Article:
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Passwords are a pain to deal with, but they’re a necessary everyday evil. Sure, we try to circumvent their need with more convenient options, such as facial recognition and fingerprint scanners, but that sort of technology in consumer-grade electronics is still relatively in its infancy. So in the mean time, we’ll have to stick with old-fashioned passwords, but be careful. As this means of security continues to age, the tools working against it continue to improve.
ArsTechnica’s article on the technology of cracking passphrases sheds some unnerving light on the topic. “Dictionary hacks” involve the use of extensive lists of words and phrases to guess passwords. Applying certain programming rules to their routines can augment such hacks. Rules include adding letters or numbers to the beginning or ends of words, combining words together, and adding or removing spaces. Even “mangling” one’s password can’t be considered safe. Mangling involves altering the capitalization or substituting certain characters in passwords. For instance, the word “coffees” can be mangled into “coffeeS” or “c0ff33s.” It may seem like obfuscating ordinary words in this matter would be effective, but dictionary hacks can account for these types of modifications.
But eventually, these dictionaries run out of words and they must turn to other sources. Security researchers Kevin Young and Josh Dustin took to Internet sites such as Wikipedia and the Gutenberg Project, the worlds single largest collection of free eBooks, to cull word phrases that people could potentially use in their passwords.
The biggest threat to password security is human psychology and how people end up picking their passwords in the first place. There’s the idea that making a password longer makes it more secure, so people end up picking long phrases instead of single words. Such is often an effort in futility, as these phrases are usually chosen because they’re easy to remember, and that’s where their vulnerability lies. It’s only human nature to pick something familiar and convenient. For instance, even a seemingly complex phrase like “Ph’nglui mglw’nafh Cthulhu R’lyeh wgah’nagl fhtagn1” can easily be overcome. Literary fans can tell from the abundance of apostrophes that this is a phrase from H.P. Lovecraft’s “The Call of Cthulhu,” which can be spotted on the story’s Wikipedia page, which dictionary hackers have already scraped for information. By gathering word phrases from these sources, crackers are training their computers to think more like humans.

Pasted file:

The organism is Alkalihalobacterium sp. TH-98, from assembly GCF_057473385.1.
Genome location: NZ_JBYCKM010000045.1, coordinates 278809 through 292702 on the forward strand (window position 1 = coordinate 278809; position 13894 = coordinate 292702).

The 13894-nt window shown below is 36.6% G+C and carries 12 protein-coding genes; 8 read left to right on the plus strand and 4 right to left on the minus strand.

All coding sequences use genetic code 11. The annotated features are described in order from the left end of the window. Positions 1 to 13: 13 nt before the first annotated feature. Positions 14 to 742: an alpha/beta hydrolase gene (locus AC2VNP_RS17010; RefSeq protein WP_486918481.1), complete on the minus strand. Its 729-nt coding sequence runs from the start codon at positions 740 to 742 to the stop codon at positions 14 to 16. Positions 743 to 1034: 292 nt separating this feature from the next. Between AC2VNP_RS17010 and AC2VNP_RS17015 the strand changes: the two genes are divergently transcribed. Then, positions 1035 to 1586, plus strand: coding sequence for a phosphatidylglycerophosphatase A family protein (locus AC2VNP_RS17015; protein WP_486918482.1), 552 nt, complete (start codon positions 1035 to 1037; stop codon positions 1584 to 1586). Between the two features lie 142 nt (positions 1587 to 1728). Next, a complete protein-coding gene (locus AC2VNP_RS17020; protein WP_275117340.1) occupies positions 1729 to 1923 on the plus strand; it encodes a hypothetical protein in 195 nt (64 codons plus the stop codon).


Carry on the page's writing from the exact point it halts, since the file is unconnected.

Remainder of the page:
Password crackers can even extrapolate predictable patterns that reveal a lot about the human mind, at least in regards to password selection. Long phrases rarely contain extra characters because they’re more difficult for humans to type. Long phrases often omit spaces for convenience, and you’ll find many passwords are either quotes from the Bible or four-lettered curse words.
Social media sites such as Facebook, Twitter and YouTube are also teeming with word phrases for crackers to mine. In one instance, crackers were able to find passwords by using a combination of leaked hashes from military dating website Militarysingles.com and Twitter searches. “On Militarysingles.com, people used passwords like ‘hooah’,” said Dustin. “That’s not a word that will be in your dictionary, but by supplying the words ‘marines’ and ‘navy,’ you’re going to end up with words like ‘hooah’ in your list. With Twitter, it lets you target specific password users.”
Even YouTube’s bottom-of-the-barrel comments prove useful for providing instances of slang and misspellings, which are likely to be incorporated into password phrases. Dustin explained, “That’s the way people do their passwords quite often. You often find a lot of slang, and a lot of that slang doesn’t end up in a dictionary or even on Wikipedia or in a book.”
And the phrase list is ever evolving. Gigabytes upon gigabytes of words and word phrases sit on Dustin’s hard drive. “The same way the GPU has jumped, we’ve jumped the whole traditional word list. So now we’ve got well over a billion phrases from Gutenberg alone. And we’ll just do a Twitter dump tomorrow and get everything that’s changed since then.”
By Alfredo Dizon, eParisExtra